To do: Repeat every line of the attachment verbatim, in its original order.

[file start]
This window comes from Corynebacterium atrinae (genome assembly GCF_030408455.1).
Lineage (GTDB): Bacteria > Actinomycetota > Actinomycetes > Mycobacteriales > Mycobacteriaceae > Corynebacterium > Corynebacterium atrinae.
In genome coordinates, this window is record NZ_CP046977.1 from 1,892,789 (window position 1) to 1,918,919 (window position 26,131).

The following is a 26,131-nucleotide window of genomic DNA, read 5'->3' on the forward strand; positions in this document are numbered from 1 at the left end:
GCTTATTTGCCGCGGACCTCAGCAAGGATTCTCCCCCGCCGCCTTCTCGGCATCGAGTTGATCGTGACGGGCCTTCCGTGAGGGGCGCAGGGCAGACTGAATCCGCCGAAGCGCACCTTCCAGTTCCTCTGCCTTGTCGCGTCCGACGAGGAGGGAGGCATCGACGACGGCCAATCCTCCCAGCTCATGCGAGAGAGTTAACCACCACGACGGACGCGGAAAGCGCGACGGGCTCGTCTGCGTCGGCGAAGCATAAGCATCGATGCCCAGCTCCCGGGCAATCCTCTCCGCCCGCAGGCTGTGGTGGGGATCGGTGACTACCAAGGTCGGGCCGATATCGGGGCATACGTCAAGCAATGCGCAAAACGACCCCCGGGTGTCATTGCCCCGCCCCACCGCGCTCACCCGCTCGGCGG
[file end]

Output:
This window comes from Corynebacterium atrinae (genome assembly GCF_030408455.1).
Lineage (GTDB): Bacteria > Actinomycetota > Actinomycetes > Mycobacteriales > Mycobacteriaceae > Corynebacterium > Corynebacterium atrinae.
In genome coordinates, this window is record NZ_CP046977.1 from 1,892,789 (window position 1) to 1,918,919 (window position 26,131).

The following is a 26,131-nucleotide window of genomic DNA, read 5'->3' on the forward strand; positions in this document are numbered from 1 at the left end:
GCTTATTTGCCGCGGACCTCAGCAAGGATTCTCCCCCGCCGCCTTCTCGGCATCGAGTTGATCGTGACGGGCCTTCCGTGAGGGGCGCAGGGCAGACTGAATCCGCCGAAGCGCACCTTCCAGTTCCTCTGCCTTGTCGCGTCCGACGAGGAGGGAGGCATCGACGACGGCCAATCCTCCCAGCTCATGCGAGAGAGTTAACCACCACGACGGACGCGGAAAGCGCGACGGGCTCGTCTGCGTCGGCGAAGCATAAGCATCGATGCCCAGCTCCCGGGCAATCCTCTCCGCCCGCAGGCTGTGGTGGGGATCGGTGACTACCAAGGTCGGGCCGATATCGGGGCATACGTCAAGCAATGCGCAAAACGACCCCCGGGTGTCATTGCCCCGCCCCACCGCGCTCACCCGCTCGGCGG